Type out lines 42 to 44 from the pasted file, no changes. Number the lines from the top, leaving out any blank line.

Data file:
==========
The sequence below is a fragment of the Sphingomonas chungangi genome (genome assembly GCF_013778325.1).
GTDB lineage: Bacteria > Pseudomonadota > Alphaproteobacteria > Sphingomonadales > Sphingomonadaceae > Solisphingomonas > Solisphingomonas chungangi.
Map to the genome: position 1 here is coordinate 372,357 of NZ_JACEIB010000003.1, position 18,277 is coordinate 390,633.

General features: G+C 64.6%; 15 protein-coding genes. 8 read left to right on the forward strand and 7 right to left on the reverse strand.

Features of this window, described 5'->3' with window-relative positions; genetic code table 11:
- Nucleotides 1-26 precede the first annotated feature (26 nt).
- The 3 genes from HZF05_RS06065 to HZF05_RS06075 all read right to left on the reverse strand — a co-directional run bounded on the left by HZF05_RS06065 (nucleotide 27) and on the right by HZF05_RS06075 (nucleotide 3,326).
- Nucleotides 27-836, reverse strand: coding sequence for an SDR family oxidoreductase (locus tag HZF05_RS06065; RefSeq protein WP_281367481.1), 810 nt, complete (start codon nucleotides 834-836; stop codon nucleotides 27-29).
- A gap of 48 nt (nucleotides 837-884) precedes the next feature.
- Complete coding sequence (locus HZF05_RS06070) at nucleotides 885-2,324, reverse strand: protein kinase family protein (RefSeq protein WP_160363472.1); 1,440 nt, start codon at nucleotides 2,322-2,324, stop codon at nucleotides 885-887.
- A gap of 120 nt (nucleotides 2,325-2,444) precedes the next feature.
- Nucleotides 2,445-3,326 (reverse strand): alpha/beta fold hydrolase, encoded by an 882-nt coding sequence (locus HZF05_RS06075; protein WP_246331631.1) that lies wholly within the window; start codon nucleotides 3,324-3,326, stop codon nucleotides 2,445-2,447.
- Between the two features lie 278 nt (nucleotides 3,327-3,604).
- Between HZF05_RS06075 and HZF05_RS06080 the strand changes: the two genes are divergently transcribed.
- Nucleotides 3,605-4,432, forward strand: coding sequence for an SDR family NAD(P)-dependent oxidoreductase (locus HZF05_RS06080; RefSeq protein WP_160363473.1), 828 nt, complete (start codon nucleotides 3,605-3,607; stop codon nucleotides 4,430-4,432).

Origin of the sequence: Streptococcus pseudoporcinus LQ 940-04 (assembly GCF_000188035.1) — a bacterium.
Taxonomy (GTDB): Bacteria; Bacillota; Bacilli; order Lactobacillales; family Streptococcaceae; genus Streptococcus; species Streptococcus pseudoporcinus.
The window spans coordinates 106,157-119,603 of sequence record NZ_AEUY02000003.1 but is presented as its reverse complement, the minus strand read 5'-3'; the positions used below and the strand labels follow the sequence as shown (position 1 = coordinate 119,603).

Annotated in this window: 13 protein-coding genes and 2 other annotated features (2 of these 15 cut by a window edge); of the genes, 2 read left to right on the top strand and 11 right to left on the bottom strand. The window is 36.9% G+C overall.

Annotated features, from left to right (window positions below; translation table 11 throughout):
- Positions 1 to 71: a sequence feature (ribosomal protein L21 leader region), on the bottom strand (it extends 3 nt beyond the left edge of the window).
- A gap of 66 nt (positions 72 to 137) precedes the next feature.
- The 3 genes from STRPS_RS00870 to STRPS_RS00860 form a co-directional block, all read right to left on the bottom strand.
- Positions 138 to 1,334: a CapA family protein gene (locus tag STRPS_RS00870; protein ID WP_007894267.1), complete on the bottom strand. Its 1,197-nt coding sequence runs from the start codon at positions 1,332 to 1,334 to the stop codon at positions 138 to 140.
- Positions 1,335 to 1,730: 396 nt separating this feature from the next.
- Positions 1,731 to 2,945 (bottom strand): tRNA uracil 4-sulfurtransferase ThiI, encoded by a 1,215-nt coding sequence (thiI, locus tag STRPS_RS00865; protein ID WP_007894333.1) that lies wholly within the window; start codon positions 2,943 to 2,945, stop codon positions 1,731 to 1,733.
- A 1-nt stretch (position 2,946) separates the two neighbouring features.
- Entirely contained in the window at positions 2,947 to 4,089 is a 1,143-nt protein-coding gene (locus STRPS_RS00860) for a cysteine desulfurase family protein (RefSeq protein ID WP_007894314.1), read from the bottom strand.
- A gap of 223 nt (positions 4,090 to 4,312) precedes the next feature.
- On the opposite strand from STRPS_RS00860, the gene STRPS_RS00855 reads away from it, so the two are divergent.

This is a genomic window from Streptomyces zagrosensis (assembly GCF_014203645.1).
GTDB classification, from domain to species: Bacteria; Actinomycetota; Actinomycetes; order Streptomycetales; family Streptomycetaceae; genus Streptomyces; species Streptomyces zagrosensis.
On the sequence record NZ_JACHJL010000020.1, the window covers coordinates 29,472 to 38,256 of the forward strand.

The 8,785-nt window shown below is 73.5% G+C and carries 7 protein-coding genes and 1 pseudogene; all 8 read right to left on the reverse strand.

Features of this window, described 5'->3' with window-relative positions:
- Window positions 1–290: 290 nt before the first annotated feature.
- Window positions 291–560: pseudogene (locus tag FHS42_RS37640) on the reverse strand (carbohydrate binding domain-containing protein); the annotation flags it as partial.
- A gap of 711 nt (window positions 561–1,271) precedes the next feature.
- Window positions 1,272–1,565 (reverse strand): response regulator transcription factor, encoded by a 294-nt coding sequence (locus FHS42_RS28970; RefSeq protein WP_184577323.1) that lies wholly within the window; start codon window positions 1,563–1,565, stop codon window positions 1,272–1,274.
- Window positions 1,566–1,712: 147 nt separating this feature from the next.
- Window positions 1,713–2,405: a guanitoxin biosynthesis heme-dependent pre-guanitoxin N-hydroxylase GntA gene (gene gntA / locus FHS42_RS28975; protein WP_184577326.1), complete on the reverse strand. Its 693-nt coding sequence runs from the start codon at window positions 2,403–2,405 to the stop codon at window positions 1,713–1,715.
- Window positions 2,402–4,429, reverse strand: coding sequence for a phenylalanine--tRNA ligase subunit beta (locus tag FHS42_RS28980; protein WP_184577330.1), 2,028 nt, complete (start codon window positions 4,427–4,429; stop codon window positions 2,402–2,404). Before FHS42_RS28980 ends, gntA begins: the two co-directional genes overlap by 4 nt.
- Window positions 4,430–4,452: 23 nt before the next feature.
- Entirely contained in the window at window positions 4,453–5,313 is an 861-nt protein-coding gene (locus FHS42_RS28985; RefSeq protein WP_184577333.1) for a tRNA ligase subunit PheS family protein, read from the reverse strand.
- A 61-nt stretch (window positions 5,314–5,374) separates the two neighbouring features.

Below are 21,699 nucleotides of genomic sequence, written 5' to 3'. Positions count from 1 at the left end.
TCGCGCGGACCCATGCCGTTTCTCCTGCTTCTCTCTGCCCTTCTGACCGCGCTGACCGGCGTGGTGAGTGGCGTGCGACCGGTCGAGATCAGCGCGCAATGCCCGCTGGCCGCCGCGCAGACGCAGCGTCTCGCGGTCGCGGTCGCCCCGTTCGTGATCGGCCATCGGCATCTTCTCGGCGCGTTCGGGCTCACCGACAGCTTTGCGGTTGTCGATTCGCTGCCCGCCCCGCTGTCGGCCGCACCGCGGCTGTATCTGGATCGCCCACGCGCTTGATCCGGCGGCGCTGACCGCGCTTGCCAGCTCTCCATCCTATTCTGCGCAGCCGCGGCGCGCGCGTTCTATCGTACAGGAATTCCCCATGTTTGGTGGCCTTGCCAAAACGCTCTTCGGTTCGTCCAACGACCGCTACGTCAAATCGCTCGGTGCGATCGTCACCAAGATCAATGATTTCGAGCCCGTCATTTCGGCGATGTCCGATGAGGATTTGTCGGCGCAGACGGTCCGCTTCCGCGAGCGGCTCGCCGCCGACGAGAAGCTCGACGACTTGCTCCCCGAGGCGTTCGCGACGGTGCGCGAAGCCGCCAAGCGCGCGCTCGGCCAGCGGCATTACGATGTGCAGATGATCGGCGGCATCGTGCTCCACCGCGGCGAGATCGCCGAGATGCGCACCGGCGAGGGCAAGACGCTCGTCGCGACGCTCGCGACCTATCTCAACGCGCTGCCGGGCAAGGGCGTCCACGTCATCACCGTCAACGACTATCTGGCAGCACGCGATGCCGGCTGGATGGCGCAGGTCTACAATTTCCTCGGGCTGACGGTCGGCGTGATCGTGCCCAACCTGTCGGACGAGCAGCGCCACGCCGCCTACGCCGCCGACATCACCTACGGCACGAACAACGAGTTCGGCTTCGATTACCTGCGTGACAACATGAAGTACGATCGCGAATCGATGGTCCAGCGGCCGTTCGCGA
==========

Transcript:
- Window positions 2,402–4,429, reverse strand: coding sequence for a phenylalanine--tRNA ligase subunit beta (locus tag FHS42_RS28980; protein WP_184577330.1), 2,028 nt, complete (start codon window positions 4,427–4,429; stop codon window positions 2,402–2,404). Before FHS42_RS28980 ends, gntA begins: the two co-directional genes overlap by 4 nt.
- Window positions 4,430–4,452: 23 nt before the next feature.
- Entirely contained in the window at window positions 4,453–5,313 is an 861-nt protein-coding gene (locus FHS42_RS28985; RefSeq protein WP_184577333.1) for a tRNA ligase subunit PheS family protein, read from the reverse strand.